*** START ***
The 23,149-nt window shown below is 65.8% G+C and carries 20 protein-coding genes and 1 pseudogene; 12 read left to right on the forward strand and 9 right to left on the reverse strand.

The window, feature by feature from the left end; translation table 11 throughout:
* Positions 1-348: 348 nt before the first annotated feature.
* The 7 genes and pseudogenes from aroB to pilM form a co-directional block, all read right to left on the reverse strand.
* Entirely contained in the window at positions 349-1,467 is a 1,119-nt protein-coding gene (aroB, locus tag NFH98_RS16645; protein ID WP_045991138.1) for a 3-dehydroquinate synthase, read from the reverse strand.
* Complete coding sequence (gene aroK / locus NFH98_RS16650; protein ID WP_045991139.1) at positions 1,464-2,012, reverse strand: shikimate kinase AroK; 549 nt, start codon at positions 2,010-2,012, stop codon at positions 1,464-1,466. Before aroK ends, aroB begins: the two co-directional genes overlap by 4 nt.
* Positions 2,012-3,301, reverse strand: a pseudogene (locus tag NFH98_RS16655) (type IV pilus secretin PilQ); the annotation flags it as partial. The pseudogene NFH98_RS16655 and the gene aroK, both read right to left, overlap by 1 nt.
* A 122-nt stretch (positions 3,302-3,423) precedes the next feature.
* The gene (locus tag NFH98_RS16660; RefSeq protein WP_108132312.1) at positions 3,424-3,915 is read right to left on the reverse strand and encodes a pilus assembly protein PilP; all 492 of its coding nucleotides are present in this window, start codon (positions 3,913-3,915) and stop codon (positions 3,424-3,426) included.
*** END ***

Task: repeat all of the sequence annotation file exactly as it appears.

The 23,149-nt window shown below is 65.8% G+C and carries 20 protein-coding genes and 1 pseudogene; 12 read left to right on the forward strand and 9 right to left on the reverse strand.

The window, feature by feature from the left end; translation table 11 throughout:
* Positions 1-348: 348 nt before the first annotated feature.
* The 7 genes and pseudogenes from aroB to pilM form a co-directional block, all read right to left on the reverse strand.
* Entirely contained in the window at positions 349-1,467 is a 1,119-nt protein-coding gene (aroB, locus tag NFH98_RS16645; protein ID WP_045991138.1) for a 3-dehydroquinate synthase, read from the reverse strand.
* Complete coding sequence (gene aroK / locus NFH98_RS16650; protein ID WP_045991139.1) at positions 1,464-2,012, reverse strand: shikimate kinase AroK; 549 nt, start codon at positions 2,010-2,012, stop codon at positions 1,464-1,466. Before aroK ends, aroB begins: the two co-directional genes overlap by 4 nt.
* Positions 2,012-3,301, reverse strand: a pseudogene (locus tag NFH98_RS16655) (type IV pilus secretin PilQ); the annotation flags it as partial. The pseudogene NFH98_RS16655 and the gene aroK, both read right to left, overlap by 1 nt.
* A 122-nt stretch (positions 3,302-3,423) precedes the next feature.
* The gene (locus tag NFH98_RS16660; RefSeq protein WP_108132312.1) at positions 3,424-3,915 is read right to left on the reverse strand and encodes a pilus assembly protein PilP; all 492 of its coding nucleotides are present in this window, start codon (positions 3,913-3,915) and stop codon (positions 3,424-3,426) included.